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Frazier Healthcare Acquires Payments Firm RevSpring

Investment firm Frazier Healthcare Partners has acquired RevSpring, a payments solution firm for the healthcare field.

Frazier announced the deal in a news release Tuesday (March 12), noting that it had acquired RevSpring from private equity firm GTCR

“The partnership with Frazier will leverage Frazier’s investment, experience, and deep industry expertise to accelerate the company’s success as a leading solution provider in the communication and payments industry,” the release said. “RevSpring helps customers accelerate revenue and increase engagement through an intelligent digital platform that includes omnichannel communication, payments, and analytic tools.” 

Last year, PYMNTS covered RevSpring’s partnership with Texas health company Next Level Medical, which allowed Next Level to double its urgent care locations without adding new administrative staff. As that report noted, the admin workers it does have were able to focus on “higher level revenue cycle work” instead of the data entry that comes with entering patient data, validating insurance or collecting copays.

The acquisition is happening at a time when consumers have been left frustrated by legacy healthcare systems struggling inefficiencies and opaque pricing structures, as noted here last week. This system can be especially difficult for baby boomers and seniors, who tend to have greater and more frequent healthcare needs than their younger counterparts.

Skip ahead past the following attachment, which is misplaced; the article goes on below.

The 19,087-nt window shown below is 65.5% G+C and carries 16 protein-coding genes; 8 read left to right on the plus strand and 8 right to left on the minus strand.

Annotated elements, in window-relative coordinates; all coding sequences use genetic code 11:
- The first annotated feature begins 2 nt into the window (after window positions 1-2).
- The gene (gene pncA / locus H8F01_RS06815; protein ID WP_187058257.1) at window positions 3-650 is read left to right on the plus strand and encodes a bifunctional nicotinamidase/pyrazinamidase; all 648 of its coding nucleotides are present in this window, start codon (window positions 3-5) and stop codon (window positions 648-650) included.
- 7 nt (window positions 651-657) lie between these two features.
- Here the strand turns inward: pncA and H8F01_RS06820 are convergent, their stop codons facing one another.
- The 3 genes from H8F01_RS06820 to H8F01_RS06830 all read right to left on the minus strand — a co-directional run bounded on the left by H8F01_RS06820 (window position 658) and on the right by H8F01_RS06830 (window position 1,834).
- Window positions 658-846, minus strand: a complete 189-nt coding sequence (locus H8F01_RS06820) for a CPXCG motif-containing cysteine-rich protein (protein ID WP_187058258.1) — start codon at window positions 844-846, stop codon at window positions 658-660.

“For older consumers often facing more complex healthcare needs, unified digital platforms that streamline the healthcare experience can be a game changer,” PYMNTS wrote last week.

As detailed in a PYMNTS Intelligence study, these platforms allow users to easily manage medications, pay bills, communicate with insurers and providers, and access comprehensive coverage information from one place. This not only saves patients time but also cuts down on the frustration associated with having to juggle disparate systems.

“Given these benefits, unified digital healthcare platforms have garnered interest among older generations, with approximately 65% of boomers and seniors expressing interest,” the study found. “Moreover, those who have already adopted these platforms reported high levels of satisfaction with their experiences.”

Data from the study showed that 78% of baby boomers and seniors who received test results digitally expressed satisfaction, while similar levels of satisfaction were found in patients who used digital channels for healthcare-related payments or appointment scheduling, at a respective 73% and 72%.

“This positive feedback underscores the effectiveness of all-in-one healthcare platforms in meeting the needs and expectations of older demographics and consumers overall, further driving their adoption and integration into mainstream healthcare systems,” PYMNTS wrote.

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